through dense vegetation and exciting terrain to access waterways, managing
datasets, and assisting with data entry and technical reports.
His favourite experience thus far is
working in a watershed within East York, sampling stormwater discharge from
remote stormwater outfalls. On route, Joseph and his colleagues spotted a
family of deer, a Blue Heron, and several rare wildflower species. For an
ecosystem within the Toronto area, Joseph is amazed at the diversity it offers.
He is grateful for this career
experience and feels confident performing duties thanks to his Fleming College
education. ‚ÄúFrom sampling effluent water exiting stormwater outfalls to
collecting beach water samples and analyzing them in the lab, the Environmental
Technology program has prepared me to work in this dynamic workplace
environment quite well,‚ÄĚ said Joseph, who has been passionate about protecting
the environment since childhood.
Joseph chose Fleming College‚Äôs
Environmental Technology advanced diploma program for its mix of field and
laboratory learning experiences, and the variety of careers he could pursue. He
highly recommends this program to anyone interested in learning about the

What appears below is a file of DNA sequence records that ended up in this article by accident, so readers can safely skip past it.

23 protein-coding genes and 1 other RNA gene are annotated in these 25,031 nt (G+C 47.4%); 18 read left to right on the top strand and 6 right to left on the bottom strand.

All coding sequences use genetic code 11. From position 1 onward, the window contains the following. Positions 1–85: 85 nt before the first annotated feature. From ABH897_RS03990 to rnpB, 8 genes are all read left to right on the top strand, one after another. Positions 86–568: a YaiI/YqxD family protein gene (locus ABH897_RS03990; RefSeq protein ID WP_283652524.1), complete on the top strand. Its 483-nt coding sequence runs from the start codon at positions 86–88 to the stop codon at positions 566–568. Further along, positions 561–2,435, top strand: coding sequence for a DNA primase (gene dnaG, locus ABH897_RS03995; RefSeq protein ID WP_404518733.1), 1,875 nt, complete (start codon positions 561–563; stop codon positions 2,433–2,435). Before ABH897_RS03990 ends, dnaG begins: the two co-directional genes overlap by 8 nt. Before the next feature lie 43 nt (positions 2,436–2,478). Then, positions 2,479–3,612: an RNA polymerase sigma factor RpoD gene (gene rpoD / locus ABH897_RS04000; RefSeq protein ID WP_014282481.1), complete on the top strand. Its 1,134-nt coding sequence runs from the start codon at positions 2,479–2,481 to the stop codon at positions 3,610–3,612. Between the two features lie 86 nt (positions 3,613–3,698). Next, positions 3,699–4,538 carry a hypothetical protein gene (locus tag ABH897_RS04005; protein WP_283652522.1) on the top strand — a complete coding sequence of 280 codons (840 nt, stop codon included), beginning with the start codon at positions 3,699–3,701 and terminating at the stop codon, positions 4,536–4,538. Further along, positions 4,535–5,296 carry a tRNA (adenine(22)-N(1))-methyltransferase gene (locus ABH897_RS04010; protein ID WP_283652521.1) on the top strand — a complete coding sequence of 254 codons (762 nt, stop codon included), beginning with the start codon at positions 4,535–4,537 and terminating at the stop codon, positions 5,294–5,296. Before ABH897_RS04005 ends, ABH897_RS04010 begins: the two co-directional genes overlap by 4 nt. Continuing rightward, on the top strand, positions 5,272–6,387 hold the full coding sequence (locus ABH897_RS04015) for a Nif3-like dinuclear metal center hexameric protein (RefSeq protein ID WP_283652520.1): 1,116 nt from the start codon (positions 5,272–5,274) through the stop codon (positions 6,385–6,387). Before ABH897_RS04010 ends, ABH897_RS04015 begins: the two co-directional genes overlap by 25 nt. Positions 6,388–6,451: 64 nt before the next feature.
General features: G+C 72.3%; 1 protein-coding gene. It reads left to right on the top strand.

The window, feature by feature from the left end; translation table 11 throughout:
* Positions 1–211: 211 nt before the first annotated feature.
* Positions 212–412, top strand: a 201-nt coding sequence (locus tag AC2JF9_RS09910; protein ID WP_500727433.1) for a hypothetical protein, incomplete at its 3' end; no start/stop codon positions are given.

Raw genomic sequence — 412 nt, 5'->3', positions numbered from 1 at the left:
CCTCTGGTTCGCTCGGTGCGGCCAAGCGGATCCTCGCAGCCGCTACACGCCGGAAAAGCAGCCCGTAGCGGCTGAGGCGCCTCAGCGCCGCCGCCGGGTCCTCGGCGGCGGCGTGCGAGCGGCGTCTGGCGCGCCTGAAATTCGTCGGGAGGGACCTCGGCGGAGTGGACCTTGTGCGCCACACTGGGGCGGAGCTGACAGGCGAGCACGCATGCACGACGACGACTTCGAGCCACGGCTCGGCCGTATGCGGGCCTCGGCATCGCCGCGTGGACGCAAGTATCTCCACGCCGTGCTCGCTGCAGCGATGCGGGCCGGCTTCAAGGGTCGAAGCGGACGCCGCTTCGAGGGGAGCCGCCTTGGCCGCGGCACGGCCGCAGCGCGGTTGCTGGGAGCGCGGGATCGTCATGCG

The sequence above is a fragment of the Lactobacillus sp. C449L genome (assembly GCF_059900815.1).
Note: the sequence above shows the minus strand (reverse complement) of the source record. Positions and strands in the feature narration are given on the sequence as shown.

natural environment and monitoring and protecting it for future generations.
experience at Frost has been nothing short of amazing!‚ÄĚ said Joseph, who
graduated in 2020. ‚ÄúThe people on campus
‚Äď professors, faculty, and peers ‚Äď are all friendly and will know you on a
first-name basis. This program is really dynamic and has supplied me with some
amazing certifications and interactive learning opportunities, which allow me
to feel confident in my ability applying my acquired knowledge in a real-work
Joseph will be continuing his
education this September in Trent University‚Äôs Water Sciences degree program,
which he applied to at Fleming College‚Äôs annual Education Pathways event. ‚ÄúThe
Environmental Technology program has exposed me to so many fascinating
components of our natural environment and is allowing me, as a graduate, to
specialize in a component that I find intriguing,‚ÄĚ said Joseph.